Pitchfork profile: Sharon Van Etten

A&E chatted the folkster up at P-fork to cover folk music, Megafaun and whether or not her parents dig her music.

by Mark Brenden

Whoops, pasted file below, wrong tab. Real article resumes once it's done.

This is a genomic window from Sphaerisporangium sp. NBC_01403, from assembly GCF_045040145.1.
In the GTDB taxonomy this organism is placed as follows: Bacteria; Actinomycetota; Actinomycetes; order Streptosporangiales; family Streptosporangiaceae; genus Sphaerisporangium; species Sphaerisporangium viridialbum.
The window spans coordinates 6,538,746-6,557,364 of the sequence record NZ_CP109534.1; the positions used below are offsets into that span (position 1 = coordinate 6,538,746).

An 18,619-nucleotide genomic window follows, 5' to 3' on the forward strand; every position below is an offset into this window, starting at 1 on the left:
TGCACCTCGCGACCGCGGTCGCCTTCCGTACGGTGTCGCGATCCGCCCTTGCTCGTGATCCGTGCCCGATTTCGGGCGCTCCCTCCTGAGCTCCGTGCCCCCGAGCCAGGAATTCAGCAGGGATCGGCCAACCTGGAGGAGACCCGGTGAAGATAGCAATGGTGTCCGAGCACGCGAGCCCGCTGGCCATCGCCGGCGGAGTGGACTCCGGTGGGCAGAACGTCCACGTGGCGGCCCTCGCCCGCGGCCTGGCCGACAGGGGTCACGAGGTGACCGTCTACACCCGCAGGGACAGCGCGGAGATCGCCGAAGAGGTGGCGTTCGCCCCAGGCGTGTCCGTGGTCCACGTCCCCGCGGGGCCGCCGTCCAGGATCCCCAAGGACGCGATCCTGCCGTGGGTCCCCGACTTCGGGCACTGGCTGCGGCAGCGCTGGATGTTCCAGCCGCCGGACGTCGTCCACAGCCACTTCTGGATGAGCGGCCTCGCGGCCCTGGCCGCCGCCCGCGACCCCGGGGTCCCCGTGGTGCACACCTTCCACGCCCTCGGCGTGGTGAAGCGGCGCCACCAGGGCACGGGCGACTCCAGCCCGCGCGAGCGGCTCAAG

Last December Robyn Pecknold âÄî creative honcho of the best modern folk group, Fleet Foxes âÄî told Pitchfork âÄúthe world doesnâÄôt need another traditional folk record.âÄù If this concept is valid, talented folkster Sharon Van EttenâÄôs confusion of âÄúbeing a folk singer and trying to figure out what your scene isâÄù makes sense. Even the steadfast folky Van Etten, who spends her time listening to Joni Mitchell in the mountains of Tennessee, is allowing a rock group to back her. But good tunes are good tunes, no matter the time or place or the state of âÄúwhat the world needs.âÄù And Van Etten can certainly provide that. A&E caught up with the strummer at Pitchfork to discuss folk music in 2010, disobeying your parents and Modest Mouse saving the day. Can you tell us how your set went since we got caught in traffic and missed it? Well it was scary enough to be first and being solo and feeling like people were expecting something big to start the show. I feel like people were pretty responsive to it, but, ya know, I’m not used to a big stage and outdoor festivals or whatever. People were pretty nice, bur then I broke a string like on the next-to-last song. But the guy from Modest Mouse brought out a guitar for me. I was afraid to touch it so I didn’t even adjust the strap so it was so low. What did it mean to you to get invited to Pitchfork? It was like finally being invited to the party. Being a folk singer and trying to figure out what your scene is, it’s kind of hard. Do you have any compass for what that is yet? No. [Laughs]. I have no idea. Whoever likes it. Did you stick around and watch any other acts on day one? Um [Day 1] was kinda crazy. I got to hear some of Liars, which sounded great, but I was running around a lot. Today [Day 2] I get to hang out more. Who are you excited to see today [Day 2]? I’m excited to hear Panda Bear. And Titus Andronicus is playing. I saw on your MySpace that you feel like you make “sad prairie folk music,” but you are from Brooklyn. How does that match up A lot of the songs I wrote in Tennessee in a time where I listened to a lot of Joni Mitchell and stuff. And I wrote a couple songs in Austin, Texas, so it all felt really slow and really sad for me at the time. What’s next for you after Pitchfork? I just finished a new record, and it’s full-band. Which is new to you? So new. I’ve always been solo. There’s only one other time, I got to tour with Megafaun and they backed me up on one song. How much does just having a drummer change your whole shtick? I’m suddenly being described as “rock.” It does open up possibilities for songs and âÄî oh hi! [runs into Adam from Bear in Heaven and chats him up]. Advice for college students? Always do what you love even if your parents don’t like it. Do your parents like your music? Yeah they do. And they’re happy with this one because it’s not as sad as the last one. It took them awhile to take me seriously, but whose parents are gonna be like ‘yeah, pursue music.’ but after years they finally can see that I’m serious about it. I can break even on it.